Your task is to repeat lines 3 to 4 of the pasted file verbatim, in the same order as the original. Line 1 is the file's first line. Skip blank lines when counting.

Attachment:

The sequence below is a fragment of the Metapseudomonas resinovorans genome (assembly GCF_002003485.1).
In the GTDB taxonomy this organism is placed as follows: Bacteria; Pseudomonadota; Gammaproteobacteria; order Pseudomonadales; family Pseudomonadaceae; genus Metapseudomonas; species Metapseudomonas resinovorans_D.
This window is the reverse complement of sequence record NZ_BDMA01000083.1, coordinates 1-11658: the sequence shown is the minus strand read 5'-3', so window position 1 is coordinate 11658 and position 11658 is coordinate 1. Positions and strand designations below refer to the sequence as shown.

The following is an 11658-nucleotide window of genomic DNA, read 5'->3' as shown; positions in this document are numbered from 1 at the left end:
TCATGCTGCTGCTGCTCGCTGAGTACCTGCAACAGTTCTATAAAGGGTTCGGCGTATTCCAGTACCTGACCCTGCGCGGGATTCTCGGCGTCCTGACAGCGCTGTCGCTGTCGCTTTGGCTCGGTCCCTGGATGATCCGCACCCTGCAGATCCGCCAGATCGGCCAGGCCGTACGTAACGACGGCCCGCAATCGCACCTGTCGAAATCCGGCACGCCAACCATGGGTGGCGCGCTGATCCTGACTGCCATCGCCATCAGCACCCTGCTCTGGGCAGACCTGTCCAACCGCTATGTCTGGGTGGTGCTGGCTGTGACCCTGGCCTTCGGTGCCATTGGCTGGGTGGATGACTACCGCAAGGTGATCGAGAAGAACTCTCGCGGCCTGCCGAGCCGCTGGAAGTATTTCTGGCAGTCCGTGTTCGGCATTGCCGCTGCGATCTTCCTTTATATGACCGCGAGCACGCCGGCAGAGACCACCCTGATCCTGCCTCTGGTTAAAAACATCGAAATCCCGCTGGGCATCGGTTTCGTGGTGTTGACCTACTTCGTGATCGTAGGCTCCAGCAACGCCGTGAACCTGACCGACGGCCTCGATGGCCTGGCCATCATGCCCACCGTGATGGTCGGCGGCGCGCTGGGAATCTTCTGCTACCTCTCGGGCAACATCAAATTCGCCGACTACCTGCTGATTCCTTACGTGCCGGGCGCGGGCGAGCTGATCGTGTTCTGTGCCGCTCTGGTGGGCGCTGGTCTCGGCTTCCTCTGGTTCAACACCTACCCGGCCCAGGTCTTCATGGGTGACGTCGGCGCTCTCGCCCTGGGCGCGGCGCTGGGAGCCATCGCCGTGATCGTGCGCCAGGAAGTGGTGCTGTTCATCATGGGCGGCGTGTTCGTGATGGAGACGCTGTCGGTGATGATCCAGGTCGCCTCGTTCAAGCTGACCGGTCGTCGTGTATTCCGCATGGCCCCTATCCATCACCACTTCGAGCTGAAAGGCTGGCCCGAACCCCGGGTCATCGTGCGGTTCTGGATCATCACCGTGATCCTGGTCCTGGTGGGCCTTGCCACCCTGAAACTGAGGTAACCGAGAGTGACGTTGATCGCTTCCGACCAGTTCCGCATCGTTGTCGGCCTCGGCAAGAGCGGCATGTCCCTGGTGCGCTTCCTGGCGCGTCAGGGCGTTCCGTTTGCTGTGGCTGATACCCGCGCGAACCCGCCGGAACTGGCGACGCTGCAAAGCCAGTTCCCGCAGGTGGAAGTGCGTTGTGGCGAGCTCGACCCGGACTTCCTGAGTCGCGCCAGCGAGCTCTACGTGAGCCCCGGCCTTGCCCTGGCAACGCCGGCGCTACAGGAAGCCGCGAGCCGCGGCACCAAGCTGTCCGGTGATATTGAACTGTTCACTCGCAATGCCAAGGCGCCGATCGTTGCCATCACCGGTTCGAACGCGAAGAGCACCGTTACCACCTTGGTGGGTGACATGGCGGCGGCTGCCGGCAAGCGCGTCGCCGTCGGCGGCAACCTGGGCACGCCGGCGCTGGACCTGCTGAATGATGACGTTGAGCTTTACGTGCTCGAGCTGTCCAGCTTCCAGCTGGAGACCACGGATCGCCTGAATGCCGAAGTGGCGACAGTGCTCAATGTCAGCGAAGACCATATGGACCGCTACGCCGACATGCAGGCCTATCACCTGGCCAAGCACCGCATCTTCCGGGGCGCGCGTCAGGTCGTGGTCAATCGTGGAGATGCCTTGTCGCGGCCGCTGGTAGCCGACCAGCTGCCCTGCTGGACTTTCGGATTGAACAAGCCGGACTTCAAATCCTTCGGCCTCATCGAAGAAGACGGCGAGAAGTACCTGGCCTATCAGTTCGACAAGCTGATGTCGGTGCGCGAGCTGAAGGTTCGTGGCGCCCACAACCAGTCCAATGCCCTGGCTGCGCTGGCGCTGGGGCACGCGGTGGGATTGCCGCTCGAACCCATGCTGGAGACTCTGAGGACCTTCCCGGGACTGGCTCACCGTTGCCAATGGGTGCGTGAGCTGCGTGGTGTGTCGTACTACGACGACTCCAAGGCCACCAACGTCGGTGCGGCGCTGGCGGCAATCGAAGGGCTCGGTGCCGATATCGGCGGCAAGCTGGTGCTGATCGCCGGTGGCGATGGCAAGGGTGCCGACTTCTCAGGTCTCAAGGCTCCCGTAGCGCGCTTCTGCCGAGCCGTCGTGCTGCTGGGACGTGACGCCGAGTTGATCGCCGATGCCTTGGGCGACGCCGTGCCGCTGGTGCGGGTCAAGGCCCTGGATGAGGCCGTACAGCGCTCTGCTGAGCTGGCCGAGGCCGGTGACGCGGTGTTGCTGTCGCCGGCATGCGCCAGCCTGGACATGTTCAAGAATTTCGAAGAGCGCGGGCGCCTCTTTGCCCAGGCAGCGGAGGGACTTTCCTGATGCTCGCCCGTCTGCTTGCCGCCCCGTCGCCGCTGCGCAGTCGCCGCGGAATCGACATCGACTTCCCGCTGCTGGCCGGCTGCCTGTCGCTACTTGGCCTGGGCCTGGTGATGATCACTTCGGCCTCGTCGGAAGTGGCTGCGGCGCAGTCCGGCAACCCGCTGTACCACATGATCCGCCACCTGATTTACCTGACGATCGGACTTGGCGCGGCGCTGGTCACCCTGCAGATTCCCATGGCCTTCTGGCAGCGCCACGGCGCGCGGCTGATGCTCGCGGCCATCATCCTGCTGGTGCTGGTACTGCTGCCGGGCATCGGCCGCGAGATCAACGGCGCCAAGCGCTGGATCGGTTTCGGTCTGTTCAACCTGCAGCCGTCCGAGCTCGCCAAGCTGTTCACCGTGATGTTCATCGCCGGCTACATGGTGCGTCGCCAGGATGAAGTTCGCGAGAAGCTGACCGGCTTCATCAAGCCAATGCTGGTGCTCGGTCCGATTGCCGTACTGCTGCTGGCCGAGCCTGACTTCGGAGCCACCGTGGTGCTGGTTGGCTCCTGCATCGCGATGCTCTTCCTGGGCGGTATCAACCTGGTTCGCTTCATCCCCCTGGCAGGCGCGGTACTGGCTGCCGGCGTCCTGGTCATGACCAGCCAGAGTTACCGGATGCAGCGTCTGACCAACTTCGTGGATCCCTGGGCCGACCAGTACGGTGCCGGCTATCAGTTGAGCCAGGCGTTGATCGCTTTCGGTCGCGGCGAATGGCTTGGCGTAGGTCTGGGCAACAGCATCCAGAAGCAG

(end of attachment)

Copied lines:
This window is the reverse complement of sequence record NZ_BDMA01000083.1, coordinates 1-11658: the sequence shown is the minus strand read 5'-3', so window position 1 is coordinate 11658 and position 11658 is coordinate 1. Positions and strand designations below refer to the sequence as shown.

The following is an 11658-nucleotide window of genomic DNA, read 5'->3' as shown; positions in this document are numbered from 1 at the left end: